At trial, Andrea described the course of conduct and specific instances of sexual abuse, which she said began when she was about eleven years old. She said these incidents would occur in the evenings when her mother was at work. They typically occurred in her parents' bedroom. Initially, defendant would caress her back. Sometimes he would gradually move his hand lower, toward her buttocks. Eventually, he progressed to touching her chest. In the beginning, the touching was over the clothes. The conduct progressed further to touching her vaginal area. Again, this was first over the clothes, and this too progressed to touching under the clothes. Andrea testified that while touching her vaginal area under her clothes, defendant sometimes touched her "on the skin" and sometimes "further in" her vagina. Andrea said this happened more than once.

Andrea would typically bring these incidents to a close by moving away and repositioning herself on the bed. She said it went on for "probably a couple of years." Prior to telling H.V., she had never told anyone of these events because she was "[a]shamed, afraid, [and] confused." At some point in time, defendant's abusive conduct toward her stopped.

Hearing that defendant was accused of engaging in similar conduct with her niece, Andrea went to see H.V. and volunteered the information we have previously described. Andrea cooperated with law enforcement officials in their investigation. She moved out of the area, to Missouri, for more than a year, after which she returned to New Jersey to live.

Allison testified to three discrete events underlying the charges pertaining to her. They all occurred within a three-month period when Allison was eleven years old. In the first incident, Allison said she brought the telephone up to defendant in his bedroom. He put his hand up under her shirt and rubbed her stomach, after which he moved his hand up and touched her breasts. On another occasion, Allison said that defendant "slapped [her] on the butt." Finally, Allison said she stayed home from school one day because she was sick. She went to sleep in her room and was certain she had locked the door. When she woke up, she said defendant was in her room and "he was rubbing [her] hair." Allison was startled, because she did not know how defendant could have gotten into her room through the locked door. She said that all of these incidents made her feel "uncomfortable" and "strange."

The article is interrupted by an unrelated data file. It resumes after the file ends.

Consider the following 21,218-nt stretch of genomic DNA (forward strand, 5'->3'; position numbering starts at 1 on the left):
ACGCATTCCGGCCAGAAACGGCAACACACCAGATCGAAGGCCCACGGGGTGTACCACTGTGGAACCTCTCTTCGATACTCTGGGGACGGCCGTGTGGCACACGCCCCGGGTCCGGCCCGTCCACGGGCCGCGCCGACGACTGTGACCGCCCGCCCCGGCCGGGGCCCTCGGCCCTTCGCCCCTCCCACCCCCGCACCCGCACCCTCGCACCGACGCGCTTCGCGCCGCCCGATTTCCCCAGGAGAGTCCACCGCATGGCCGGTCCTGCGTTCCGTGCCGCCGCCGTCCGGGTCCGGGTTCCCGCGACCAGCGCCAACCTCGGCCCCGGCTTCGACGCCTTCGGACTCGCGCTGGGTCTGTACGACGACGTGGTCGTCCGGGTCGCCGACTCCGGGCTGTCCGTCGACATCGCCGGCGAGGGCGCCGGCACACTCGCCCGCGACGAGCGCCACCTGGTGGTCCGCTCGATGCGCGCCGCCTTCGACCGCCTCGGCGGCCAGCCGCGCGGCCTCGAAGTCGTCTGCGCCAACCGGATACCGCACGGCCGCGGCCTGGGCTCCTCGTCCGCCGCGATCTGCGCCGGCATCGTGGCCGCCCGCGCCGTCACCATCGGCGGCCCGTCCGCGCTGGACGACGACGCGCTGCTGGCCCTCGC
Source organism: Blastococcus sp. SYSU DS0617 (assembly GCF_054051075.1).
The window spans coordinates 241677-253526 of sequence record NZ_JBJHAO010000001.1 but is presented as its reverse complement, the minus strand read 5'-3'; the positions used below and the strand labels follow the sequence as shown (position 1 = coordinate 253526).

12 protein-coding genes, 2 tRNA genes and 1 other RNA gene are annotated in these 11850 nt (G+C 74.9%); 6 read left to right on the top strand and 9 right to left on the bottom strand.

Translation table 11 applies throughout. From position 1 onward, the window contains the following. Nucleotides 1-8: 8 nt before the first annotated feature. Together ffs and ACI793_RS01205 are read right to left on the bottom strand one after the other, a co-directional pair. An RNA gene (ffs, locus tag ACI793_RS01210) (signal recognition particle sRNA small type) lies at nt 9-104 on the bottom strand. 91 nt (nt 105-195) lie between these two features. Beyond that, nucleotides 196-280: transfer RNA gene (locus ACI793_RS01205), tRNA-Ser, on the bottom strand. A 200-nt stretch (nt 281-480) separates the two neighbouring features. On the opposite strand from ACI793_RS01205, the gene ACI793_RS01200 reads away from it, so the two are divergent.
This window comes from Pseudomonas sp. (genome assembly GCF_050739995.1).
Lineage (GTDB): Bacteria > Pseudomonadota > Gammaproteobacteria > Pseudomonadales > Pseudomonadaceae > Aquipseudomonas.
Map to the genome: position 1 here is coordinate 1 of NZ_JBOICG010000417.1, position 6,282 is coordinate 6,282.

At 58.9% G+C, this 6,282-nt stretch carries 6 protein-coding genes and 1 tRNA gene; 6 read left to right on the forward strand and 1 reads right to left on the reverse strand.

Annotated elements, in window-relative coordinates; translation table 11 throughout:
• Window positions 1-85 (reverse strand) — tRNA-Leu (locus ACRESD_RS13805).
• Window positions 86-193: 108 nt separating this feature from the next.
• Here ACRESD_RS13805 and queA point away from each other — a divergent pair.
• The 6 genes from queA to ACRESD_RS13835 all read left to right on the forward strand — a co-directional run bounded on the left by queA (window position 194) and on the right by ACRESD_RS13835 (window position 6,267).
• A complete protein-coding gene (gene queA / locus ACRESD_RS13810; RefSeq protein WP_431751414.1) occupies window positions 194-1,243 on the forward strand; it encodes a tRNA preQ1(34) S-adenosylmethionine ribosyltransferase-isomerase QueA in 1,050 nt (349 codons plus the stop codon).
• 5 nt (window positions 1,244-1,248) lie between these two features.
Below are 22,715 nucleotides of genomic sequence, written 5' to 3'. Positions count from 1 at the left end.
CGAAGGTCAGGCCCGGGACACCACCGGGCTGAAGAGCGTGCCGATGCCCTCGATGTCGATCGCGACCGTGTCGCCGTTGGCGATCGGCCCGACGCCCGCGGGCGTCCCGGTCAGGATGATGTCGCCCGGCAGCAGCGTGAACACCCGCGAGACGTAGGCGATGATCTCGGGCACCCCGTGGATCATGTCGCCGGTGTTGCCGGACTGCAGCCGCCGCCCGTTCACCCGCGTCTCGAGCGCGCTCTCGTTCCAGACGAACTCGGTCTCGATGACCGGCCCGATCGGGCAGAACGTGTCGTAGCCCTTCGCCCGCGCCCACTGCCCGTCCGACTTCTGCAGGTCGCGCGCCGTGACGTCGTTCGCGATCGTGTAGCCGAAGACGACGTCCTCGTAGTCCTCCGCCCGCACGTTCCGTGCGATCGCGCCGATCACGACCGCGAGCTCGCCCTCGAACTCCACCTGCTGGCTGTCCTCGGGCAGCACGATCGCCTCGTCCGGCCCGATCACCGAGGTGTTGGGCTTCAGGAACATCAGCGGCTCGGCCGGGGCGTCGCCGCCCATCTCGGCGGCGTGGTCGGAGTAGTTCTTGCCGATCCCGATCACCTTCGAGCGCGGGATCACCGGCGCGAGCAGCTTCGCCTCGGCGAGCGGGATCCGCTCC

Allison did not tell anyone, but put defendant's name on her "revenge list," which her mother later found. She then told her mother about defendant's conduct toward her, which Allison considered inappropriate.

Defendant testified. He described the extended family household and the fact that he was the provider. He did not charge any of the occupants of his home room and board. He said he had been considering retiring and that he and his wife had been discussing the prospect of possibly selling the home.

Defendant denied ever touching Andrea inappropriately or ever digitally penetrating her. He also denied ever touching Allison inappropriately. He specifically denied reaching under her shirt and touching her breast or touching her on the buttocks. When asked about the telephone incident Allison had described, defendant denied that Allison had ever brought a telephone to him while he was laying on his bed.

However, under cross-examination, defendant acknowledged going into Allison's bedroom on one occasion when she was sick. He said he simply went in to give her her medicine. He said the door was not locked, and he denied stroking her hair. Defendant also acknowledged that he was typically "affectionate" with his children and grandchildren and that he "believe[d] in showing them love." He acknowledged hugging Allison, but said she was exaggerating the duration of the hugs. He acknowledged that he sometimes gave Allison and the other women in the household massages on their shoulders.

Defendant also testified that he had scolded Allison because she had failed to clean up after the dog. Defendant said that when Allison's mother confronted him about Allison's allegations, he said she must have been mad at him because he "yelled at her over the dog."

The State presented the testimony of Patricia Sermabeikian, PhD., a social worker and supervisor at the Audrey Hepburn Children's House at the Hackensack University Medical Center. She qualified as an expert in the field of Child Sexual Abuse Accommodation Syndrome (CSAAS). She described the syndrome as consisting of five categories of behaviors that commonly occur in cases of child sexual abuse. They are: (1) secrecy, (2) helplessness, (3) entrapment and accommodation, (4) delayed, inconsistent disclosure, and (5) retraction or recantation.